Video monitoring

In recent decades, the installation of video cameras at workplaces has increased considerably. This technology is being used increasingly in publicly accessible workplaces, such as shopping centers, as well as in places that are restricted to certain people, for example, schools or hospitals.
Case summary

Copland v. the United Kingdom


European Court of Human Rights
3 April 2007

Facts
The applicant Ms.Copland was an employee of a state college. The usage of her telephone (numbers dialled, dates, time and length of calls), e-mail (e-mail addresses, dates and time at which e-mails were sent) and Internet (websites visited, time and duration of visits) were monitored at her workplace in order to ascertain whether she was making an excessive use of college facilities for personal purposes. 

Complaint
Ms.Copland complained that the monitoring of her communications and usage of internet at workplace violated her right to private life.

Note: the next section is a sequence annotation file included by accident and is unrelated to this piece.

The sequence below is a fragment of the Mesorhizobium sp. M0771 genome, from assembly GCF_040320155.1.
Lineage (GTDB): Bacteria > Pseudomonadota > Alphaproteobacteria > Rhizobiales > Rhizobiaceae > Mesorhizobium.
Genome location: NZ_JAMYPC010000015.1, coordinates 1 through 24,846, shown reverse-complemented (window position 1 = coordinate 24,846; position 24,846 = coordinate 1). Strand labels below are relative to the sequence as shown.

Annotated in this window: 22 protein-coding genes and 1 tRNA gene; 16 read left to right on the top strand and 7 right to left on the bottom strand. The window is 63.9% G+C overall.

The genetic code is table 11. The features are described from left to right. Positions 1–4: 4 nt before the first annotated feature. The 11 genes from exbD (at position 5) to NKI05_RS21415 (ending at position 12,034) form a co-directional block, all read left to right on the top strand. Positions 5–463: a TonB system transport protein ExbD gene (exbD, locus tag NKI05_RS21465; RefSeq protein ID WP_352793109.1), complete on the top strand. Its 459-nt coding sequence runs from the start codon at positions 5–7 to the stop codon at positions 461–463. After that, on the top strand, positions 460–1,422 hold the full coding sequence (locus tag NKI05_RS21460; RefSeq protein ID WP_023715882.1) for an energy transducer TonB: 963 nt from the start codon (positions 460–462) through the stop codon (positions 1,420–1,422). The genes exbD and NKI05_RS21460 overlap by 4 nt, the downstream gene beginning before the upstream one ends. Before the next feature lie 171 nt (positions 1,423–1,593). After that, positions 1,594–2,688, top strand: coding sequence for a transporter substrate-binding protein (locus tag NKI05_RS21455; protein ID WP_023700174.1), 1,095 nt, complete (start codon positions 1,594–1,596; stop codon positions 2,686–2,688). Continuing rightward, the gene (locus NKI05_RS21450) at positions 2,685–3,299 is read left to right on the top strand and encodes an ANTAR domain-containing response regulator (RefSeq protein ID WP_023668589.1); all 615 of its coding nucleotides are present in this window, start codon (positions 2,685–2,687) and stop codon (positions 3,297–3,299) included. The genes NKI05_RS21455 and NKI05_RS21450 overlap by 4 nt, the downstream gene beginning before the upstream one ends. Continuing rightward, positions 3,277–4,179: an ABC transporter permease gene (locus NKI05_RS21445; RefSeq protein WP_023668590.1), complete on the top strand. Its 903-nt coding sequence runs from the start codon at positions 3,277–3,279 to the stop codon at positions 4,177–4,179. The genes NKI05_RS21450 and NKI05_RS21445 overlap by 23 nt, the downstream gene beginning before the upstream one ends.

Court’s ruling
The Court ruled that as there was no law allowing employers to monitor telephone conversations, e-mails and usage of Internet by their employees, the monitoring of Ms.Copland’s activities violated her right to private life.

The Court noted that the applicant had reasonable expectations of privacy for her telephone, e-mail and internet usage at the workplace, as she was not warned that these activities could be monitored and had not give her consent to it.

Human Rights Guide

A European platform for human rights education